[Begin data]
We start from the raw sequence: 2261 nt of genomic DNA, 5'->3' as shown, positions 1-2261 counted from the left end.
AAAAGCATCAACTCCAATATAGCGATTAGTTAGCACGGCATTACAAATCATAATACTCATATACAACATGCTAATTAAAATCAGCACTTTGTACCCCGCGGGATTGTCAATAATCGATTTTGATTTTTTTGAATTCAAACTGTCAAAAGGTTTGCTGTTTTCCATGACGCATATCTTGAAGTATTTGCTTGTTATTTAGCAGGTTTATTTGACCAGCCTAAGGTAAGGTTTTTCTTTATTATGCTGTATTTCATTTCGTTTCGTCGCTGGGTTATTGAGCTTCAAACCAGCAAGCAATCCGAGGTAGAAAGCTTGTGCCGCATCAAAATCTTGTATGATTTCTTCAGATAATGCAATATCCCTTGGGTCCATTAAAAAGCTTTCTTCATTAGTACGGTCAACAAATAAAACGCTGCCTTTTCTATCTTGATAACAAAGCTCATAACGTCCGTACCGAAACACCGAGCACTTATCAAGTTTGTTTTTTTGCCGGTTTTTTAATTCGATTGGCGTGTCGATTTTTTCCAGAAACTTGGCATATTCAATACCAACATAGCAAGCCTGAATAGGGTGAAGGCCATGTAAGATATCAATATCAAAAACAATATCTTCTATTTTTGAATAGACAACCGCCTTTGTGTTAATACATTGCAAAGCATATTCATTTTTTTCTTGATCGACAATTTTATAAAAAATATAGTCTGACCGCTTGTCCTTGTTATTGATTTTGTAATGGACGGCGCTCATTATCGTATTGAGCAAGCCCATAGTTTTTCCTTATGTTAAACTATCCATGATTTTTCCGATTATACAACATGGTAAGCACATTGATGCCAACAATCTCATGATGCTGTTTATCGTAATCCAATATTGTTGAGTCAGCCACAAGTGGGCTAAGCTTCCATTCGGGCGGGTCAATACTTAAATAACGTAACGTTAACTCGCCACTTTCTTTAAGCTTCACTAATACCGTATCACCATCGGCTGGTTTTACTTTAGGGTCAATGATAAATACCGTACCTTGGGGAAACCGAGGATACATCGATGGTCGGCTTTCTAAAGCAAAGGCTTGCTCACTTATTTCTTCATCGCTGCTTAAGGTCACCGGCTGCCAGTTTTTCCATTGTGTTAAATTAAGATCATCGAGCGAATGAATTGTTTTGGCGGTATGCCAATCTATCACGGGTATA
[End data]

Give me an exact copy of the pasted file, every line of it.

We start from the raw sequence: 2261 nt of genomic DNA, 5'->3' as shown, positions 1-2261 counted from the left end.
AAAAGCATCAACTCCAATATAGCGATTAGTTAGCACGGCATTACAAATCATAATACTCATATACAACATGCTAATTAAAATCAGCACTTTGTACCCCGCGGGATTGTCAATAATCGATTTTGATTTTTTTGAATTCAAACTGTCAAAAGGTTTGCTGTTTTCCATGACGCATATCTTGAAGTATTTGCTTGTTATTTAGCAGGTTTATTTGACCAGCCTAAGGTAAGGTTTTTCTTTATTATGCTGTATTTCATTTCGTTTCGTCGCTGGGTTATTGAGCTTCAAACCAGCAAGCAATCCGAGGTAGAAAGCTTGTGCCGCATCAAAATCTTGTATGATTTCTTCAGATAATGCAATATCCCTTGGGTCCATTAAAAAGCTTTCTTCATTAGTACGGTCAACAAATAAAACGCTGCCTTTTCTATCTTGATAACAAAGCTCATAACGTCCGTACCGAAACACCGAGCACTTATCAAGTTTGTTTTTTTGCCGGTTTTTTAATTCGATTGGCGTGTCGATTTTTTCCAGAAACTTGGCATATTCAATACCAACATAGCAAGCCTGAATAGGGTGAAGGCCATGTAAGATATCAATATCAAAAACAATATCTTCTATTTTTGAATAGACAACCGCCTTTGTGTTAATACATTGCAAAGCATATTCATTTTTTTCTTGATCGACAATTTTATAAAAAATATAGTCTGACCGCTTGTCCTTGTTATTGATTTTGTAATGGACGGCGCTCATTATCGTATTGAGCAAGCCCATAGTTTTTCCTTATGTTAAACTATCCATGATTTTTCCGATTATACAACATGGTAAGCACATTGATGCCAACAATCTCATGATGCTGTTTATCGTAATCCAATATTGTTGAGTCAGCCACAAGTGGGCTAAGCTTCCATTCGGGCGGGTCAATACTTAAATAACGTAACGTTAACTCGCCACTTTCTTTAAGCTTCACTAATACCGTATCACCATCGGCTGGTTTTACTTTAGGGTCAATGATAAATACCGTACCTTGGGGAAACCGAGGATACATCGATGGTCGGCTTTCTAAAGCAAAGGCTTGCTCACTTATTTCTTCATCGCTGCTTAAGGTCACCGGCTGCCAGTTTTTCCATTGTGTTAAATTAAGATCATCGAGCGAATGAATTGTTTTGGCGGTATGCCAATCTATCACGGGTATA